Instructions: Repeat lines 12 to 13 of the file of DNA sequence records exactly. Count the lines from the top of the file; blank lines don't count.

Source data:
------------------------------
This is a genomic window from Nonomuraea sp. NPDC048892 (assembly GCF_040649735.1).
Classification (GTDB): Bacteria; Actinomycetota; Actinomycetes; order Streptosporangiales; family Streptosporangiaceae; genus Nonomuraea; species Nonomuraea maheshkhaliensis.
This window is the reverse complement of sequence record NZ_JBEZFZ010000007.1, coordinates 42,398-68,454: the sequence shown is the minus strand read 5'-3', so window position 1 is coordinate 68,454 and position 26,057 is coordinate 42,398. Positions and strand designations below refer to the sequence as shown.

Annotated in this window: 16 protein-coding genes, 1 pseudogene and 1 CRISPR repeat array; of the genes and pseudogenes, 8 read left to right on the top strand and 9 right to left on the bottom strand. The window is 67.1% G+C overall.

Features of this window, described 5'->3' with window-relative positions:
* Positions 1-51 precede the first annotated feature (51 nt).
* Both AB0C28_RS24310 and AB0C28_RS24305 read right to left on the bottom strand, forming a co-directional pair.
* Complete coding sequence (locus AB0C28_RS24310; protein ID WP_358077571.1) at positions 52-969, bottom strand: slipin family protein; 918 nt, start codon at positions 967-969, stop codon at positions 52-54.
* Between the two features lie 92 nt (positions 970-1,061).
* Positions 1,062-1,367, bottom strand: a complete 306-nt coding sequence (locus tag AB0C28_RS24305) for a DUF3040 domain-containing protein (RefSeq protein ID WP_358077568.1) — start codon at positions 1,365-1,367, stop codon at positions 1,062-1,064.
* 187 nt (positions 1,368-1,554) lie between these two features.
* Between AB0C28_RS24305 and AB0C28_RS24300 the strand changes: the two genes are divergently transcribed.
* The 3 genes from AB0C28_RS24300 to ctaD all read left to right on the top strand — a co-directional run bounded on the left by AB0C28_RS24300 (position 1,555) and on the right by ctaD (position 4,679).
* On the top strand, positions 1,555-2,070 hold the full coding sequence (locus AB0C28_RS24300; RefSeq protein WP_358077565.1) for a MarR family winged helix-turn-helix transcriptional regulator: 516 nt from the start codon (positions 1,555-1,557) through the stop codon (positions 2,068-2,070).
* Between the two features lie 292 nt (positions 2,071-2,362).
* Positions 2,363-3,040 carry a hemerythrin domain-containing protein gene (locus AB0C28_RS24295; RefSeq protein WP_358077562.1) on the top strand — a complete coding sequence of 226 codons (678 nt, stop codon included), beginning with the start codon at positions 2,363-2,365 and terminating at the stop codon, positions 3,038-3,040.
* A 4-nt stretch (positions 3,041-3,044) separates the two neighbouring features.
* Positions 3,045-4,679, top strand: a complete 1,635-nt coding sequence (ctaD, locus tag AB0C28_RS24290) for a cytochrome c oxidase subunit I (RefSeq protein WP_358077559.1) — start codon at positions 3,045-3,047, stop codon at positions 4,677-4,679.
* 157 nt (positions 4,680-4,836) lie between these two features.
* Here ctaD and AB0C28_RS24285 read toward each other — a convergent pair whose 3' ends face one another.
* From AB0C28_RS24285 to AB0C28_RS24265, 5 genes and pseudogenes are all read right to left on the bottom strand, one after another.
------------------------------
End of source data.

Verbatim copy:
* Between AB0C28_RS24305 and AB0C28_RS24300 the strand changes: the two genes are divergently transcribed.
* The 3 genes from AB0C28_RS24300 to ctaD all read left to right on the top strand — a co-directional run bounded on the left by AB0C28_RS24300 (position 1,555) and on the right by ctaD (position 4,679).